For the time being, any vision of SMRs is largely aspirational. A Conference Board of Canada report in March on SMRs outlined that from concept to commercialization, the technology will require about a billion dollars of development expenditure. The same report noted that as an emerging technology, costs are still uncertain, and the “risky pre-commercial phase needs capital investment, but governments will be reluctant without major private capital commitment.”
It’s early days for financing the technology. For instance, one infusion of federal funds, the $50 million granted to New Brunswick’s Moltex Energy in mid-April, only supports research and development, employee recruitment and the expansion of academic, research and supply chain partnerships, not the physical construction of that firm’s SMR.
Beyond financial considerations, the Liberal government will have a tough time convincing environmentalists to embrace the merits of SMRs, or any nuclear power, as a clean energy source. More than 100 groups have signed a letter issued by the Canadian Environmental Law Association condemning the government’s push to pursue nuclear power and SMRs. Among their concerns are that SMRs are more expensive to develop than renewable energy and that the reactors are “dirty and dangerous,” creating new forms of radioactive waste that are especially dangerous to manage.
As the SMR developments move forward, the environmental groups will have a chance to make their views heard during the public consultations that will have to take place as part of the environmental review phase of licensing each SMR.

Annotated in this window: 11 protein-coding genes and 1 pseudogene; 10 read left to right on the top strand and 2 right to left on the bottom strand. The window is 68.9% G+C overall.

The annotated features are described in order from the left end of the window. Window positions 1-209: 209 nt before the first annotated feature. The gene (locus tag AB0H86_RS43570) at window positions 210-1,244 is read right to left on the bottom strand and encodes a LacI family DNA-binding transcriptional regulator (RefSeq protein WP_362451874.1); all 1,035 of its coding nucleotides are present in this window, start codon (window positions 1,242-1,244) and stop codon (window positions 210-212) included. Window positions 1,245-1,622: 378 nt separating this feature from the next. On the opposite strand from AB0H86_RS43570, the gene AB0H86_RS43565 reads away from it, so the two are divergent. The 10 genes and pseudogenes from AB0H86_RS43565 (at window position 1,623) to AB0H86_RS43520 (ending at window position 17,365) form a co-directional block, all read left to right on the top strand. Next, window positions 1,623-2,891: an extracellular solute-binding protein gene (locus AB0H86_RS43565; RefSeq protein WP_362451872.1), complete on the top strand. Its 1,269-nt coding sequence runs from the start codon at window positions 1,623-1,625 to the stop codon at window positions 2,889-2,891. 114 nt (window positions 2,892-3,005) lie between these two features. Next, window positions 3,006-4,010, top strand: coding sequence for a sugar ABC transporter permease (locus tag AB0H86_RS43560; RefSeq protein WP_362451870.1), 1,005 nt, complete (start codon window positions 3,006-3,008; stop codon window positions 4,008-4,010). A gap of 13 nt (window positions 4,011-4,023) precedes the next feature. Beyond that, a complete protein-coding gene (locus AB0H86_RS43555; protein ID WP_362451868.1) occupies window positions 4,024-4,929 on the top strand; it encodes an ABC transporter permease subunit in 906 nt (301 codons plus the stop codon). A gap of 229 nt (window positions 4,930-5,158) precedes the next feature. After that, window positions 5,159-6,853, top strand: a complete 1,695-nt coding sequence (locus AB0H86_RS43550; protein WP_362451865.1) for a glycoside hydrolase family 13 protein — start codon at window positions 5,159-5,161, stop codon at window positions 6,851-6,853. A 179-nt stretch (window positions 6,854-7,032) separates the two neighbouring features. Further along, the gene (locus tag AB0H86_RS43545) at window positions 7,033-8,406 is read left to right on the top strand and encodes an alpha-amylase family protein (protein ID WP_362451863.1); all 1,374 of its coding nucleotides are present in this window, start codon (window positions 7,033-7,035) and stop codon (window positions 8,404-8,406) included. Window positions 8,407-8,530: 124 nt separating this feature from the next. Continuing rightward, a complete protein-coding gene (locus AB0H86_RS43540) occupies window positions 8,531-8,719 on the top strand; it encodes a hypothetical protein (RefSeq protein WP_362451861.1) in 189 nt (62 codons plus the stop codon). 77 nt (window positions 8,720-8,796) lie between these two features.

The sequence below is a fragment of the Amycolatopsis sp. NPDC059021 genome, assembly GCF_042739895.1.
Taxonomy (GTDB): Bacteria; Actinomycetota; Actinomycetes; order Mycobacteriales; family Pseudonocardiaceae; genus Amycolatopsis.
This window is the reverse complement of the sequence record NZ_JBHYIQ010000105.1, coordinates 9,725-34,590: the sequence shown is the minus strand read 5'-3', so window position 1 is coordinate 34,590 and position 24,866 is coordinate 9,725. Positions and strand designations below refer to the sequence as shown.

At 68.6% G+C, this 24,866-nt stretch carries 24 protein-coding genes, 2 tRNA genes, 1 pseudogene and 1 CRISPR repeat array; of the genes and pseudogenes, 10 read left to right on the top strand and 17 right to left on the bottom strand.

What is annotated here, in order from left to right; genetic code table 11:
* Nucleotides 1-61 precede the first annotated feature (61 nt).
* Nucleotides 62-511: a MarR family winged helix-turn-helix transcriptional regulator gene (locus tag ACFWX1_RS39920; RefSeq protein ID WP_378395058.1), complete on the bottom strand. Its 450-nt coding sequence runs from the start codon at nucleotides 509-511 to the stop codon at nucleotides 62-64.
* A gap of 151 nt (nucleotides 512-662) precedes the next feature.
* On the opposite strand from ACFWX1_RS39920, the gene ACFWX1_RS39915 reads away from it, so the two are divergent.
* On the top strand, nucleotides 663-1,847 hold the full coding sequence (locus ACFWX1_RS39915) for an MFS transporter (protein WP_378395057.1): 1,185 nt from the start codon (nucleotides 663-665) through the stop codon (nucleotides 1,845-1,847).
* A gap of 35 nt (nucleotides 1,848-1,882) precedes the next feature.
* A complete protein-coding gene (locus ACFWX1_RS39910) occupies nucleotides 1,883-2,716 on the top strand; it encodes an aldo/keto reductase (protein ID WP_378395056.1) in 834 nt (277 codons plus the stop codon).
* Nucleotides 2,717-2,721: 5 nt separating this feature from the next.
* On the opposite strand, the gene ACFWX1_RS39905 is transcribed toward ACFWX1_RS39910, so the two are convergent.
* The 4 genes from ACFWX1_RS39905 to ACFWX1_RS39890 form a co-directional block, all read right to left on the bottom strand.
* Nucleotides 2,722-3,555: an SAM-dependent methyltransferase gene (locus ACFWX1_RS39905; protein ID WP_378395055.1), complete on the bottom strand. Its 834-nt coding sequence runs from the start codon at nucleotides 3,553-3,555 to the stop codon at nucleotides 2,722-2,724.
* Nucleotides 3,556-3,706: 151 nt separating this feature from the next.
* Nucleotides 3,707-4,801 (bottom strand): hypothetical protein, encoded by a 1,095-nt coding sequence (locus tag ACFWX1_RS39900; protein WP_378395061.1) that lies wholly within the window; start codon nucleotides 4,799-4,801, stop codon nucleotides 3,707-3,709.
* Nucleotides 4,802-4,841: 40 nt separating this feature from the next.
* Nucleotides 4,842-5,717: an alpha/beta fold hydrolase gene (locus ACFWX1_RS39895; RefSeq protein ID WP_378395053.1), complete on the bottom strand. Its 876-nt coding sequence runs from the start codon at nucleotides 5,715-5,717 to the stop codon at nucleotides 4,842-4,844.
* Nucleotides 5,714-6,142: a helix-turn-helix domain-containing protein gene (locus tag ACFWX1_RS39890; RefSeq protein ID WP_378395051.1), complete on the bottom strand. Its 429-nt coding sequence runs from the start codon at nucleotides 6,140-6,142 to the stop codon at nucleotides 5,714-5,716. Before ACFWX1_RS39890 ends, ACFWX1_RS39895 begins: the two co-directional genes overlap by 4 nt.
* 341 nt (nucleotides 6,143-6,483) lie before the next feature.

For now, however, nothing is slowing the momentum. In mid-April, the Canadian Nuclear Association triumphantly announced Alberta was joining Ontario, New Brunswick and Saskatchewan in the development of SMRs.
Those aren’t the only recent developments in the burgeoning SMR industry. Ontario Power Generation is teaming up with SMR developer Ultra Safe Nuclear Corporation to develop a micro modular reactor at Chalk River. Ontario Power Generation is also carrying out engineering and design work on SMRs with GE Hitachi, Terrestrial Energy, and X-energy.
On its website, the CNSC also reports that 17 companies globally have requested regulatory information on SMRs. These include Westinghouse in the United States, China’s CNCC and the Korea Atomic Energy Research Institute. Canada, though, remains one of the SMR innovators and could even surpass the European Union with its new nuclear program. To be sure, Everett Redmond, a senior technical adviser with the US-based Nuclear Energy Institute, said: “I’d say Canada is running right on par with the United States in terms of looking at deployments.”
When it comes to decarbonization using nuclear as an energy source, the European Union previously led the way. France and the EU have placed more reliance than North America on nuclear power to help meet stringent renewable energy targets. France, for example, pulls 70 per cent of its energy from nuclear power.